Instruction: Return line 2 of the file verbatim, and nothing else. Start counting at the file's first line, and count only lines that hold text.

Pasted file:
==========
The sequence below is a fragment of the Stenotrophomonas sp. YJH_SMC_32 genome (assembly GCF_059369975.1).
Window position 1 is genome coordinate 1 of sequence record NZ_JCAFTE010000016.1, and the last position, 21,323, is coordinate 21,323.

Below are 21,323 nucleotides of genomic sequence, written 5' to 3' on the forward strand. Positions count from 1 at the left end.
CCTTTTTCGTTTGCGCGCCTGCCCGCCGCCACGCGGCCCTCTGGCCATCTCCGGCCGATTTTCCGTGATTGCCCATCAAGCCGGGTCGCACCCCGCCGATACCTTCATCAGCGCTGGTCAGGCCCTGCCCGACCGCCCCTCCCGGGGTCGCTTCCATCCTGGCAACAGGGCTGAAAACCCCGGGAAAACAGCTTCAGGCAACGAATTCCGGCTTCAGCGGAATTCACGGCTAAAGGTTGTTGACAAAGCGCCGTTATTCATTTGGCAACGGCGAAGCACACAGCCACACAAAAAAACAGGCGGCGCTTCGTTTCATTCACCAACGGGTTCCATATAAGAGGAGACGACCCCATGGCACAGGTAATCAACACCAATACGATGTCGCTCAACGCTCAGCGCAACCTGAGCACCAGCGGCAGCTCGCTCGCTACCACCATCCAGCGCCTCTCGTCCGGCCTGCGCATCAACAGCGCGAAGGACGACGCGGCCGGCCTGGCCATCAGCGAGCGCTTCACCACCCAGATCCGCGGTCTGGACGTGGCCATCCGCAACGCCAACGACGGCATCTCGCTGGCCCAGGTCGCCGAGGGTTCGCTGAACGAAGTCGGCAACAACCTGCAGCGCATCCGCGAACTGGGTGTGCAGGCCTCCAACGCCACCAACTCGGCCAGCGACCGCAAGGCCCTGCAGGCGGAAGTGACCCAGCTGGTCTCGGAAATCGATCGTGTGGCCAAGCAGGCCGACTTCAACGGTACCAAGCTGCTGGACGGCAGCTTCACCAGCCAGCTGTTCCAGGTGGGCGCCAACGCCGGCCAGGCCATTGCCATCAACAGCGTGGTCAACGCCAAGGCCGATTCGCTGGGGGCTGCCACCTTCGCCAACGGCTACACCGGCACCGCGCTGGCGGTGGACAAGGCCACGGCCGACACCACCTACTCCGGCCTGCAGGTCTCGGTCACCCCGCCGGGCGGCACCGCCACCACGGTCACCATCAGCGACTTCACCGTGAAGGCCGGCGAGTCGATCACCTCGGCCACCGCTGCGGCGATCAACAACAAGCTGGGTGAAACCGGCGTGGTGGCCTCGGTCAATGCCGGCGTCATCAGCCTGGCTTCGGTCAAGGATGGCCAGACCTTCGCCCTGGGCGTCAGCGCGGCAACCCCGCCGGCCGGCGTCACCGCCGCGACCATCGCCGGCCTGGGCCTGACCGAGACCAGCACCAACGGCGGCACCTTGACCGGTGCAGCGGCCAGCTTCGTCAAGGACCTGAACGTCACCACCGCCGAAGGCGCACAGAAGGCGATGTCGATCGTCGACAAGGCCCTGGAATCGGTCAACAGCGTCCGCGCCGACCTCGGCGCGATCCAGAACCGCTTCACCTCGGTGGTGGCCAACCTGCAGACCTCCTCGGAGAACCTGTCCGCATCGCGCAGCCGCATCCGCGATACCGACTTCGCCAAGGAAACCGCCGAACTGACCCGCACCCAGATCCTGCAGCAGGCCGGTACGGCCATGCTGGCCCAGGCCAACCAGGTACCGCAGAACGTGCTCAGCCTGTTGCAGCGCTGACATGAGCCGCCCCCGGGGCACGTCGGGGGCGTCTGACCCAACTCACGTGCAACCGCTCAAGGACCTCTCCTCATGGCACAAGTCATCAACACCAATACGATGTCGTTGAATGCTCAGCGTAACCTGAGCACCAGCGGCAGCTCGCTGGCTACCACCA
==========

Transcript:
Window position 1 is genome coordinate 1 of sequence record NZ_JCAFTE010000016.1, and the last position, 21,323, is coordinate 21,323.